Polyester foams provide controlled absorption across the entire spectrum with thicker foams offering effective absorption down to 125Hz right through to the top end of the frequency spectrum. This wide band of performance means polyester foam is the choice for professionals looking to introduce absorption into their studios. Polyester foams take longer to discolour when compared to their polyether counterparts.
Whilst not traditionally used in music studios melamine foams are fast gaining recognition as an acoustic treatment option for studio acoustic treatment. Priced higher than polyester and polyether foams melamine foam offers the perfect combination of absorption and light weight.
Melamine foams achieve this extraordinary feat by exhibiting a true 3D filament structure. This structure means that melamine foam doesn’t have any closed cells but rather millions of air chambers which significantly increase its performance in the mid to high frequencies. Although thicker panels will shift the absorption down to the lower end of the spectrum for domestic purposes the cost doesn’t justify the performance.
So where then does melamine foam come in handy? The answer is simple. Firstly the extremely light weight nature of this foam means that melamine foam panels can be stuck on to ceilings of large buildings without any concern of the impact on roof loading. This property means that melamine baffles and blocks are used in large building, factories, gymnasiums, churches and swimming pools.
Secondly melamine foam is available in brilliant white and is the only type of foam which holds its colour without getting discoloured when exposed to UV rays. This lends it well to use for indoor applications where darker coloured tiles would present an aesthetic challenge. Melamine panels are handy for home cinemas and used for treating walls and ceilings at reflection points as well as treating home studios that double up as work offices.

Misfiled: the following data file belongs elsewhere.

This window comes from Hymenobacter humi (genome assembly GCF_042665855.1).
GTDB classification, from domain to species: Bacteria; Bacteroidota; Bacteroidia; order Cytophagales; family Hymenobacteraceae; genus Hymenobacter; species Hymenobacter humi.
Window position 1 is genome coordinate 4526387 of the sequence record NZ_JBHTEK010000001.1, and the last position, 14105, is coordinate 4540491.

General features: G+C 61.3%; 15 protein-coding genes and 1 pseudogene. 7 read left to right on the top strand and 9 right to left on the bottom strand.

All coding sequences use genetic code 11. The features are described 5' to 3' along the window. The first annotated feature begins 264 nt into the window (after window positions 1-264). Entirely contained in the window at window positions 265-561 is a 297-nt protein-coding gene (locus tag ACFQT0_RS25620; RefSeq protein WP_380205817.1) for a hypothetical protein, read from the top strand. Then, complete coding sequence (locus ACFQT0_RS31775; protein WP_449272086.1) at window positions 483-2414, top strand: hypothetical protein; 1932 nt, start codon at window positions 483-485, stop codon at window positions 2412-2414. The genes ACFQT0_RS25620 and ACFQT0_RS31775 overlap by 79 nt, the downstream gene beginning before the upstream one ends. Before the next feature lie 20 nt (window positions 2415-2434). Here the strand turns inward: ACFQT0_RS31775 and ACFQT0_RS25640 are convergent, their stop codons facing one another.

Melamine foam can be cut into a number of shapes although most popular are flat panels with bevelled edges. Melamine comes in standard White, grey and light grey however the white panels may be spray painted using specialist equipment to any colour.
Finally melamine foam is class 0 fire rated which is lends it well to applications where building regulations mean only materials with high fire ratings can be used without impacting on the aesthetic of the room it is applied to. Other foams can be treated to make them class 0 rated but this involves impregnating them with graphite and carbon which results in black sheets. Not exactly the best for indoor use.
Melamine foam however is quite brittle and can easily get damaged so needs to be handled with caution.
I hope this helps you understand what to look out for when you are next shopping around for acoustic foam for your studio. Just remember if it looks like furniture foam and is priced like furniture foam then it most likely is furniture foam.